Merkel cell carcinoma: changing incidence trends

Nicole C Hodgson
Journal of Surgical Oncology 2005 January 1, 89 (1): 1-4

BACKGROUND: The objective of this study was to define the incidence trends of Merkel cell carcinoma (MCC), a rare and aggressive cutaneous malignancy.

MATERIALS AND METHODS: All cases of MCC of the skin between 1986 and 2001 were identified using the surveillance, epidemiology, and end results (SEER) program. Overall age-adjusted, gender-specific, age-specific, stage-specific, and regional incidence rates were calculated. All rates are per 100,000 and age-adjusted to the 2000 US standard population. Estimated annual percent change (EAPC) was calculated using a linear least squares model.

RESULTS: A total of 1,124 cases of MCC were identified in the SEER registries. The rate of MCC increased from 0.15 cases per 100,000 in 1986 to 0.44 cases per 100,000 in 2001. The EAPC for the time period was 8.08%. This was statistically significant (95% CI: 6.29, 9.90, P-value < 0.05). Age-specific incidence (5-year age groups) were highest in the elderly, 4.28 per 100,000 in the 85+ age group.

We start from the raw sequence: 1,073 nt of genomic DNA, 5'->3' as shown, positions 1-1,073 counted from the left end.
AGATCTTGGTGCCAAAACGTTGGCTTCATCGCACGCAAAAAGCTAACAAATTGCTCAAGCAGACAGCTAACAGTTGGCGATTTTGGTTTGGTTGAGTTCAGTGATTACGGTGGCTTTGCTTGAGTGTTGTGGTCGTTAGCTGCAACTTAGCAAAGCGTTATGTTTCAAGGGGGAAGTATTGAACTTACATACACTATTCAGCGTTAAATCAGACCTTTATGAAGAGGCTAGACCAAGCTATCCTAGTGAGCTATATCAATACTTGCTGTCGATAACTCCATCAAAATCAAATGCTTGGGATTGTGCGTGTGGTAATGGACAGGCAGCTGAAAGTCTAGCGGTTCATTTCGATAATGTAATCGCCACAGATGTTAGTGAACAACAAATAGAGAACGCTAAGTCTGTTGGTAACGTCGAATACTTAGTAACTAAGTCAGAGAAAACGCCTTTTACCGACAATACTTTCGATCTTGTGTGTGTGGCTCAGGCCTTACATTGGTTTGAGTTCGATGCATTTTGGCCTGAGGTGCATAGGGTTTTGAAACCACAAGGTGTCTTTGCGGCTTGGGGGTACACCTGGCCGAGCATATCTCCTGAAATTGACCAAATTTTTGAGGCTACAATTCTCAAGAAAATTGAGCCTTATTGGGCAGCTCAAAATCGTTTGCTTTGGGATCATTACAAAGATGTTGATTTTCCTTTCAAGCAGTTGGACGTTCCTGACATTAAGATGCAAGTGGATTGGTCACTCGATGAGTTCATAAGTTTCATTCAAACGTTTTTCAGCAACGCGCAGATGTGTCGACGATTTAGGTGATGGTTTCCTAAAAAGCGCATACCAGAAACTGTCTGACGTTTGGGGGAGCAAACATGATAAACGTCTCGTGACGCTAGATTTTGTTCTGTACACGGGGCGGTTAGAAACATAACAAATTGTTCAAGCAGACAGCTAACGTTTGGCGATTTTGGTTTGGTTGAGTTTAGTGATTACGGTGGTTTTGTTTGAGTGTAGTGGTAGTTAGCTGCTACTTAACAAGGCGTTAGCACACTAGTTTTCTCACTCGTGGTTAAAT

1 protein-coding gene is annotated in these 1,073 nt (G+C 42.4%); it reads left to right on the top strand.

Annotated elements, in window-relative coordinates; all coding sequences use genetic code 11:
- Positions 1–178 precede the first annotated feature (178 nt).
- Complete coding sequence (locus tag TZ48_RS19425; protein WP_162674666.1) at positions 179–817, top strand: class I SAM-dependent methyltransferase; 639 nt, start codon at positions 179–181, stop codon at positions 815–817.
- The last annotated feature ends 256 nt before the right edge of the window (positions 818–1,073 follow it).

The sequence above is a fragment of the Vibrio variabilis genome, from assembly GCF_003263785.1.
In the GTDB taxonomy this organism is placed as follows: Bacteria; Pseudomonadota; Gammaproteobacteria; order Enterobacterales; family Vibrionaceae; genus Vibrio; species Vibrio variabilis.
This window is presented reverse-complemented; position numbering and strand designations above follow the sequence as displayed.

CONCLUSIONS: MCC incidence rates have increased threefold over the 1986-2001 period. Rates are highest in the elderly population. Further etiologic studies and identification of high-risk populations are warranted.

Full Text Links

Find Full Text Links for this Article


You are not logged in. Sign Up or Log In to join the discussion.

Related Papers

Remove bar
Read by QxMD icon Read

Save your favorite articles in one place with a free QxMD account.


Search Tips

Use Boolean operators: AND/OR

diabetic AND foot
diabetes OR diabetic

Exclude a word using the 'minus' sign

Virchow -triad

Use Parentheses

water AND (cup OR glass)

Add an asterisk (*) at end of a word to include word stems

Neuro* will search for Neurology, Neuroscientist, Neurological, and so on

Use quotes to search for an exact phrase

"primary prevention of cancer"
(heart or cardiac or cardio*) AND arrest -"American Heart Association"

We want to hear from doctors like you!

Take a second to answer a survey question.